Like most “lighters” I accidently got into the industry about 18 years ago. Having finished college, I
realised that I needed to get a ‘proper’ job, so having studied Design Technology and Graphic Design at A-Level I set about finding something that utilised the skills I had learnt. I applied for a job at Thorlux Lighting who were advertising for a Trainee Lighting Design Engineer.
|Many courses are a route to lighting, including|
graphic design and STEM subjects
I worked my way through all of the LIF courses, taking a particular interest in the photometry
and testing, something that would later define my role in Thorlux. I then completed the LET Diploma, the SLL Lighting Diploma, and finally culminating in my Lighting MSc at the Bartlett in 2012.
Today I still work for Thorlux and I’m lucky enough to be involved in a number of different areas of the business. My passion is not only to design high quality, energy efficient lighting solutions, but to educate, train and provide best practice guidance in our changing and fast moving market.
Looking back, in one sense you could say I was lucky that I had joined a company that was willing to invest in me and my education, but of course, all of this would have not been possible had these lighting qualifications not been available to me. I think that in the UK we should be proud that we have such a wealth of education and knowledge and I consider myself lucky that I have found, all be it accidentally, a job and industry that I am interested in and passionate about.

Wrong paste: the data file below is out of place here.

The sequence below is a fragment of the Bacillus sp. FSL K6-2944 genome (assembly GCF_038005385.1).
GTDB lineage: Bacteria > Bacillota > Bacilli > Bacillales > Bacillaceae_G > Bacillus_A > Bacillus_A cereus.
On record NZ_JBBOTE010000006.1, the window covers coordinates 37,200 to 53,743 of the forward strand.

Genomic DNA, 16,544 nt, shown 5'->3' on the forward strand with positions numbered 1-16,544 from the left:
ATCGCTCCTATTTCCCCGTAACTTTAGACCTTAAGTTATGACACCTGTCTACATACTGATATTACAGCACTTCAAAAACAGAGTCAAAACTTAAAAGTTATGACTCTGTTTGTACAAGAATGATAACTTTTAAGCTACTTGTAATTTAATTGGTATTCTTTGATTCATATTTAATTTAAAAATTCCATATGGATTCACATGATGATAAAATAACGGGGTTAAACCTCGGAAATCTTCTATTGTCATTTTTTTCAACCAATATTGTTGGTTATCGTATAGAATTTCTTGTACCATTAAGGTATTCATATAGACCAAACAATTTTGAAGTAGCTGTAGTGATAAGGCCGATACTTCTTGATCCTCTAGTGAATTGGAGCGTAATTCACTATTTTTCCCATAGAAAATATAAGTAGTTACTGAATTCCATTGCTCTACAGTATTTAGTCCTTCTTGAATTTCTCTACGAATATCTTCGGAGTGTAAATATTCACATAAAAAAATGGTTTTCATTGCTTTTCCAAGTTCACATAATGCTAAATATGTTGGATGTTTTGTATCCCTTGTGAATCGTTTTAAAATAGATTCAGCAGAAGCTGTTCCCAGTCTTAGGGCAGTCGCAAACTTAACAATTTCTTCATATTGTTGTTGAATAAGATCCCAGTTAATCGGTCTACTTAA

However, it seems a shame that I stumbled across this by accident. So the question has to be asked, why shouldn’t and doesn’t lighting be a more obvious career choice? As a key part of my year as President I wish to continue the work that Jeff has done by promoting lighting as a career and a profession. I therefore look to inspire through working with STEM, but also wish to engage with a slightly older age group, those in higher education as well as young engineers already in the building services industry. I also hope that over the course of the year we can publish a career pathway document to help those seeking or considering a career in lighting to see what options, routes and qualifications are available to them.
|The SLL will continue to work with young lighters through events|
like Ready Steady Light
Our Technical and Publications Committee goes from strength to strength, and over the next 12-18 months there is a vast amount of new guidance to be published in the form of Fact Files, updates to existing Lighting Guides as well as completely new editions. The Code and Handbook will also be updated. As a young engineer the Code was something that was always on the end of my desk, and to a certain degree, still is today.